First Taste: The Promontory

Empty Bottle. Beauty Bar. Longman & Eagle. Dusek's Board & Beer. The eclectic reputation of the gents behind Hyde Park's The Promontory — Bruce Finkelman and Craig Golden — precedes them in a very big way. They've proven themselves pioneers in neighborhoods and areas that were at once unpopular, what with Empty Bottle, Longman, and Dusek's all being frontrunners in the gentrification charge in Ukrainian Village, Logan Square, and Pilsen, respectively. But could they hit a home run again with their biggest, boldest, and potentially riskiest endeavor to date? The Promontory was years in the making; the kind of place you hear about and then forget because it takes forever to come to fruition. More so than prior ventures, the stakes were high for this multi-tiered Hyde Park concept. But after several months in operation, it seems The Promontory has come solidly into its own, with the wherewithal to pave the way for an enormous Hyde Park dining revival. 

Finkelman and Golden are daring risk-takers; something they've proven in the past and continued to display with the gravitas behind The Promontory, which gets its name from Promontory Point park nearby. Not only is The Promontory a restaurant, it's also a music venue and a bar, striated with dining areas, outdoor seating, and concert space. Altogether, it marks an important tentpole along 53rd St., a slick thoroughfare that is quickly becoming the contemporary heart and soul of Hyde Park 2.0, much as Milwaukee Ave. is to Wicker Park and Chicago Ave. is to West Town. This is the spot that encapsulates their passions for music and food together, and the resulting conviviality is palpable. What's also palpable is the hearth-driven cuisine, presided over by Longman and Dusek's vet Jared Wentworth. 


The Promontory
Doughnuts at The Promontory

Walking into The Promontory is like walking into an enormous house party, if that house was a modern cabin palace with a huge central bar, outdoor fire pits, and a wood-burning oven clearly visible from the dining room. Friendly servers and bartenders shimmy to and fro, greeting guests and making diners feel comfortably at home. For a north sider, the trek to Hyde Park typically feels daunting. But once here, the commute is immediately forgotten and everything feels right where it should be. I recommend starting off by sitting at the bustling bar and ordering a drink. The bartenders are quick, precise, and warm, not to mention adept at making suggestions and explaining obscure spirits and such, of which there are several. The cocktail list is the handiwork of Justin Anderson (nee La Sirena Clandestina), who divvies it a chart organized by spirit, each one available as a different cocktail shaken, stirred, or carbonated. The Jack Rose was particularly stunning, a carbonated eau de vie drink made with apple brandy, grenadine, lime juice, and maple syrup, which altogether tasted like boozy apple sauce. Another solid foray into your Promontory experience would be the Hearth Manhattan, infused with hearth-charred vermouth, which provides an aromatic glance at what's to come with your meal.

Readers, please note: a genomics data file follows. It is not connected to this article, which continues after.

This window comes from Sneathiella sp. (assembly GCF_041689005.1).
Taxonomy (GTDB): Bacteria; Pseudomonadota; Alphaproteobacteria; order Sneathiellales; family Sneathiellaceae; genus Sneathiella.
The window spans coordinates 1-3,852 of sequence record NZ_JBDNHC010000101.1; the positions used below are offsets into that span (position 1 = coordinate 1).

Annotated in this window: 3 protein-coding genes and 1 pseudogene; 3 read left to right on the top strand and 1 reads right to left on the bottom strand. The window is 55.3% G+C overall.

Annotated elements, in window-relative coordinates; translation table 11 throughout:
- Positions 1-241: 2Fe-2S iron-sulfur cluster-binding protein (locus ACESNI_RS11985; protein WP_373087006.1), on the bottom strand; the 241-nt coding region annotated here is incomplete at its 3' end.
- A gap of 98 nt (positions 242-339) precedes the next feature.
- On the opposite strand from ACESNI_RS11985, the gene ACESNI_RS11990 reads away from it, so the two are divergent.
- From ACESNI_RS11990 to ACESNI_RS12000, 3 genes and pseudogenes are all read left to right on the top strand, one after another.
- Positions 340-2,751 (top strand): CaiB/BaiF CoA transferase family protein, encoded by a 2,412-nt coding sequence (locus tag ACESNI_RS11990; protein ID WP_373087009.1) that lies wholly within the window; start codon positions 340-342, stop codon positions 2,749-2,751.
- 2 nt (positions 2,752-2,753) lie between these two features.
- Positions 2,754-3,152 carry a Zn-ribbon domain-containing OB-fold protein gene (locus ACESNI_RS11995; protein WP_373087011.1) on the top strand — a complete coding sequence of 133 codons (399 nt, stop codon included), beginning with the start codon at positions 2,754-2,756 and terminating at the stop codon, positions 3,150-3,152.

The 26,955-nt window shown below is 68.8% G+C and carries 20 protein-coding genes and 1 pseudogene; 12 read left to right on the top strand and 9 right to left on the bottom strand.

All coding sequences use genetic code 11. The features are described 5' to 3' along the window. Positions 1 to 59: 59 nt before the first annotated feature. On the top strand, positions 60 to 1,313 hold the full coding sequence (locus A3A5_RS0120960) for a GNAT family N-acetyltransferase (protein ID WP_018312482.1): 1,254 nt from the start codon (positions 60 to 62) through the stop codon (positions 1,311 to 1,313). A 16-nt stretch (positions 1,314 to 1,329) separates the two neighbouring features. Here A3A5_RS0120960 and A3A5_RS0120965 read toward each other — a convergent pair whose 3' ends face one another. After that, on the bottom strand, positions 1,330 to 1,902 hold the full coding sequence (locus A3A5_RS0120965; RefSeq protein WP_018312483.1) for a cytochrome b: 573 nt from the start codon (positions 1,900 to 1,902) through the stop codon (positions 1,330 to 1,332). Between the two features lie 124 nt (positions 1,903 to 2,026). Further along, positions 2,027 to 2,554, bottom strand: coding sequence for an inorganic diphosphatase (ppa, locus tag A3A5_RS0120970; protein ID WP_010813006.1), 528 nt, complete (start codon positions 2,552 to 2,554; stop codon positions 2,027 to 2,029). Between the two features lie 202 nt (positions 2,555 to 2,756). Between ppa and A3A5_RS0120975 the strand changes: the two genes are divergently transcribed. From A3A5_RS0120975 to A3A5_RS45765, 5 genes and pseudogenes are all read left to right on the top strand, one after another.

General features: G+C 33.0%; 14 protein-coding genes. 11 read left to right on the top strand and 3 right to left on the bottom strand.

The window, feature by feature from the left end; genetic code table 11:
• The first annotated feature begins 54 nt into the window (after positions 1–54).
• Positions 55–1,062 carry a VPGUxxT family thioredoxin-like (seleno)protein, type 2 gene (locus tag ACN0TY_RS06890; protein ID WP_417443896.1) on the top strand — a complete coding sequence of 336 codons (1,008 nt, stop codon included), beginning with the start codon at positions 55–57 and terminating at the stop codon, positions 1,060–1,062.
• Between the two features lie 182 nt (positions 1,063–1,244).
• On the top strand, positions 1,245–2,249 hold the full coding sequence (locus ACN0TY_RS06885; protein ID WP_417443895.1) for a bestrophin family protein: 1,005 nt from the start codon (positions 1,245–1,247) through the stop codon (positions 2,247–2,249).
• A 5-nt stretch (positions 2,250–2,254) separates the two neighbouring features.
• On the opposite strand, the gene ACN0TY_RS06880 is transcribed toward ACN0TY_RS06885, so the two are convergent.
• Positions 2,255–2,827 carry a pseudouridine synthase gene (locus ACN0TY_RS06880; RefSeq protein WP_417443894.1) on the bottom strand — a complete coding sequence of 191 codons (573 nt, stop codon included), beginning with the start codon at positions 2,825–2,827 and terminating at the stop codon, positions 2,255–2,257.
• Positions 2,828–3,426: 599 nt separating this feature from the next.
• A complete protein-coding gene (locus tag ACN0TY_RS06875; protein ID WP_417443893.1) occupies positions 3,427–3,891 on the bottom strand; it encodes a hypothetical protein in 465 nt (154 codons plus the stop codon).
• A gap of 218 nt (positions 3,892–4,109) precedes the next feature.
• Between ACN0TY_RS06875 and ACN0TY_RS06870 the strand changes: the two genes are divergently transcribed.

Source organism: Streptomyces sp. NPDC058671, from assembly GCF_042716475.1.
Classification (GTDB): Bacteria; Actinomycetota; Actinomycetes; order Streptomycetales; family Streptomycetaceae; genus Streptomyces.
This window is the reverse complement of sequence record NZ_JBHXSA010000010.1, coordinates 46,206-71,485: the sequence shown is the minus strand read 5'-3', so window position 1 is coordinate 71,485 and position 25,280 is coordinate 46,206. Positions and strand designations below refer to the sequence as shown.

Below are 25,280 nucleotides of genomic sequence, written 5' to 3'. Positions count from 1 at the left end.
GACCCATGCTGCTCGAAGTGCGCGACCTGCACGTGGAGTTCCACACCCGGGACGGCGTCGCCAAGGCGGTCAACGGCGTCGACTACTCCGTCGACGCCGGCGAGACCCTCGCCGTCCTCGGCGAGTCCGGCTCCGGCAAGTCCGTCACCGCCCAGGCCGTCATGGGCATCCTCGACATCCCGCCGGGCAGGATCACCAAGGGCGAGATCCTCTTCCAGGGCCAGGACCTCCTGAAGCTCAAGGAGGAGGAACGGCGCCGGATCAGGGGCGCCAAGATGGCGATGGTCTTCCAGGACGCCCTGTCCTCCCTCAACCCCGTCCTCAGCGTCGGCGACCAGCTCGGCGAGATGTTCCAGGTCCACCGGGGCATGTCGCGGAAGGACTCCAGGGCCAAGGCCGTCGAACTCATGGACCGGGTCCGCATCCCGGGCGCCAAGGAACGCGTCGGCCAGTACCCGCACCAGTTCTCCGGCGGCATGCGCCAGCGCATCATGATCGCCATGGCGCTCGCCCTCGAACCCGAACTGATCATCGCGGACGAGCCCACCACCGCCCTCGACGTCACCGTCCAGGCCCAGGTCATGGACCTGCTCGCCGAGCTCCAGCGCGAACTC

Time to eat. The Promontory is an ideal spot for groups, not only in that the sprawling space easily accommodates, but the concise food menu is handily shareable. Artichoke fritters are incomparable snacks to start off with. With a texture and flavor akin to hushpuppies, the slightly sweet and savory fritters pack a heady punch of flavor with a bracing combo of artichoke, piquillo pepper, ramp compote, and charred escarole vinaigrette. Even something as simple and straightforward as a mezze spread with hummus, olive tapenade, eggplant puree, and toasty bread turns out to be stunningly memorable, exhibiting the incredible flavor potential of that hearth oven everyone seems to yammer about. The spring chicken was the only thing I had a quibble about. The chicken itself was fantastic, succulent and tender with a thin patina of crackle along the exterior. It's the "cornbread Roman gnocchi" that really threw me. In no way was this gnocchi. It really only looked like a few pieces of somewhat tepid cornbread, which served merely to gum up my mouth and detract from the rest of the plate. 

For dessert, you can't get any more apropos at a hearth-driven restaurant than s'mores. Here, the s'mores soufflé takes some time to cook a la minute, which is odd because it comes out resembling less a soufflé and more a Little Debbie brownie that was put in the microwave for a minute — I would know, I used to do that A LOT. Aside from being piping hot, it tasted decent, although the flavors of the smoked chocolate and graham cracker ice cream were surprisingly muted. The subtle star of the dessert menu here instead is the doughnut dish, consisting of a hodgepodge of dainty little doughnut holes heaped together like a croquembouche with wildflower honey, orange blossom, rum jelly, and malt rum cream. Some crumbled pralines lend a bit of crunch amidst the doughy fray. For a dessert as tired as doughnuts, The Promontory managed to innovate, which is par for the course at a restaurant that managed to draw on familiar American pastimes and flavors and wildly improve upon them. 

- Matt Kirouac